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with voters. Republican establishment experts were hoping for a Trump loss, which they considered the only chance for the party’s survival. “It’s important that he lose badly,” Peter Wehner, who served in three Republican presidential administrations, including a senior policy position in the George W. Bush White House, told the LA Times. “This has to be a repudiation of Trump and Trumpism.” But then, overnight, on November 8, all that changed. Donald Trump won the electoral vote soundly with 306 electors, and suddenly it was the Democratic Party that was considered out of touch with voters, particularly the white, working class. Pundits accused the party of becoming too cozy with Wall Street and too removed from factory and farm workers. “The party that had been the voice of working people for decades gradually lost touch with that constituency, and eventually became much more the voice of professionals, the kind of people who read the New Yorker and Slate,” said George Packer, a fellow at the Dorothy and Lewis B. Cullman Center of the New York Public Library and New America. It seems fairly certain that we don’t quite know where we stand as a nation. Is the country heading straight to liberalism, and only took a slight detour with this election, or was electing Donald Trump a SOS cry from the “silent majority” and a rallying call for the forgotten working class to retrench?

THE

U.S. has 3,100 voting districts, and Donald Trump managed to win over 2,600 of them. Indeed, the story of this year’s election is the same as many of the previous ones: Democrats enjoy popularity among the large, populous urban counties and Republicans carry the rural ones. Hillary Clinton took the country’s 100 largest counties by more than 12.6 million votes this year. In 2012, Barack Obama won 686 out of the country’s 3,100 districts. So it seems that our politics is divided by county lines. The white collar city worker votes Demo-

An overwhelming percent of Jews voted for Obama in 2008 but that number slipped in the 2012 elections

crat and the rural farmer votes Republican. But that distinction does not hold true amongst one demographic: the Jewish one. After the election, a voting map created by DNAinfo depicted that, as expected, 79 percent of New York City’s population voted for Clinton. Trump supporters were only noticeable in Staten Island and Boro Park and Midwood (aka Flatbush), two neighborhoods which are home to the highest concentration of religious Jews in the country. For many Orthodox Jews, the community’s support of Trump is not surprising. But the facts are that for generations, Jews have always been associated with liberalism and the Democratic Party. While the majority of the Jews who lived in the U.S. in the 19th century lived in the South and were thus pro-slavery, many of the Jews who emigrated to the U.S. in the beginning of the 20th century were involved with socialist and communist movements back in Europe and were active in forming the labor unions of the early century. After World War II, in the wake of the Holocaust, American Jews were drawn to FDR’s inclusive domestic policies and the founding of the United Nations, which was intended to prevent another massive war and genocide. To be sure, Zionism was not even a priority to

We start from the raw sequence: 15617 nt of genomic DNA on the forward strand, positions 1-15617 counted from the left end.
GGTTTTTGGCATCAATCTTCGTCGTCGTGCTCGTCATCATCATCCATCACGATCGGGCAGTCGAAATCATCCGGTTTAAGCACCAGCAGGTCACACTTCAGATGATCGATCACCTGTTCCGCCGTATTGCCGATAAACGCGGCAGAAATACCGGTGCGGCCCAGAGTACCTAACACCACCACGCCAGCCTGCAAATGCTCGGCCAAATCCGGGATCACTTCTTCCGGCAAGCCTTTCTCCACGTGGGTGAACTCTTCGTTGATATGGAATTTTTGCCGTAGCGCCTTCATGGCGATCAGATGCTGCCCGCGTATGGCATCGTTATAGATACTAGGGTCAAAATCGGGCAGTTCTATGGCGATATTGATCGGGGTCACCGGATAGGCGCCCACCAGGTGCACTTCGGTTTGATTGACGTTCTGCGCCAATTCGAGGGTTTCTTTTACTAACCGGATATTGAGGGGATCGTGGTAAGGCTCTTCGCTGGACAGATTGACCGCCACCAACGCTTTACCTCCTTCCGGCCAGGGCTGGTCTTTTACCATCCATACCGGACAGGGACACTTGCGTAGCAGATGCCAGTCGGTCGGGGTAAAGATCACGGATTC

most American Jews at that time. When Israel was founded in 1948, Democratic support of the State only strengthened Jewish support for the party. At this year’s Democratic National Convention, Israel came to the forefront – but not in a good way. Many on the party’s Platform Committee insisted on an amendment to the platform that would have rebuked Israel for its “occupation” of the West Bank and for creating “illegal settlements” that have come at the expense of Palestin-

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ians. When the vote came to floor, it was defeated 95-73, with members loyal to presumptive Democratic presidential nominee Hillary Clinton leading the opposition. After the vote, many of Bernie Sanders’ supporters chanted, “Free, free Palestine,” hardly a heartwarming sentiment for Israel supporters. A large part of the American Jewish community’s support of pluralism comes from secular Judaism’s support of “Tikkun Olam.” All Jews can empathize with the need for religious freedom and workers’ rights, particularly back in the time when the majority of Jews were factory workers. Secular Jewish organizations such as Hadassah and the UJA have always been heavily involved with humanitarian causes throughout the world, not only in the U.S. and Israel. But Jews as a group are becoming more and more associated with conservative politics in America. The changing demographics of American Jewry is the primary explanation for this shift in beliefs. A 2012 study by UJA-Federation of New York found that 60 percent of Jewish children in the New York City area live in Orthodox homes. In just one generation, a majority of the city’s one million Jews may be classified as Orthodox. The rapid growth of the city’s Orthodox population is attributable to the high